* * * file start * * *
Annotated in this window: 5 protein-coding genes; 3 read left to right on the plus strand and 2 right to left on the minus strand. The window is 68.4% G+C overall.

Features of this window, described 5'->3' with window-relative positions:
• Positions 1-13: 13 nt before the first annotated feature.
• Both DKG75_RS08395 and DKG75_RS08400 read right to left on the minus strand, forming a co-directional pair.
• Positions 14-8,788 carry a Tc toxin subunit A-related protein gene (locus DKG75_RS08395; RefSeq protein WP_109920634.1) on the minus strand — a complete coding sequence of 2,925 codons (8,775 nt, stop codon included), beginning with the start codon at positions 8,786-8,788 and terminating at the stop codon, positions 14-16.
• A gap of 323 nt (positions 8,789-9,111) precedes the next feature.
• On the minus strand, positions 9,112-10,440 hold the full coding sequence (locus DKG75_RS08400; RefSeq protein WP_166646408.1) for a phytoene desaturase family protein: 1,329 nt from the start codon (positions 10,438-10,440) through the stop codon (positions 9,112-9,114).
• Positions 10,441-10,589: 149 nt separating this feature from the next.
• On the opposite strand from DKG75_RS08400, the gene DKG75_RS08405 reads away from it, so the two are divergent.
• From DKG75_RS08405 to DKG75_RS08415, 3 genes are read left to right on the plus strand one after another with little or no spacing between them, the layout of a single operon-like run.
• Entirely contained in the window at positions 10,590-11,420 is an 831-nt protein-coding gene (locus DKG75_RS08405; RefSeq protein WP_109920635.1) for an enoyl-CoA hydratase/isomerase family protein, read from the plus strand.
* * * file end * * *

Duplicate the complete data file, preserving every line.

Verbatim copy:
Annotated in this window: 5 protein-coding genes; 3 read left to right on the plus strand and 2 right to left on the minus strand. The window is 68.4% G+C overall.

Features of this window, described 5'->3' with window-relative positions:
• Positions 1-13: 13 nt before the first annotated feature.
• Both DKG75_RS08395 and DKG75_RS08400 read right to left on the minus strand, forming a co-directional pair.
• Positions 14-8,788 carry a Tc toxin subunit A-related protein gene (locus DKG75_RS08395; RefSeq protein WP_109920634.1) on the minus strand — a complete coding sequence of 2,925 codons (8,775 nt, stop codon included), beginning with the start codon at positions 8,786-8,788 and terminating at the stop codon, positions 14-16.
• A gap of 323 nt (positions 8,789-9,111) precedes the next feature.
• On the minus strand, positions 9,112-10,440 hold the full coding sequence (locus DKG75_RS08400; RefSeq protein WP_166646408.1) for a phytoene desaturase family protein: 1,329 nt from the start codon (positions 10,438-10,440) through the stop codon (positions 9,112-9,114).
• Positions 10,441-10,589: 149 nt separating this feature from the next.
• On the opposite strand from DKG75_RS08400, the gene DKG75_RS08405 reads away from it, so the two are divergent.
• From DKG75_RS08405 to DKG75_RS08415, 3 genes are read left to right on the plus strand one after another with little or no spacing between them, the layout of a single operon-like run.
• Entirely contained in the window at positions 10,590-11,420 is an 831-nt protein-coding gene (locus DKG75_RS08405; RefSeq protein WP_109920635.1) for an enoyl-CoA hydratase/isomerase family protein, read from the plus strand.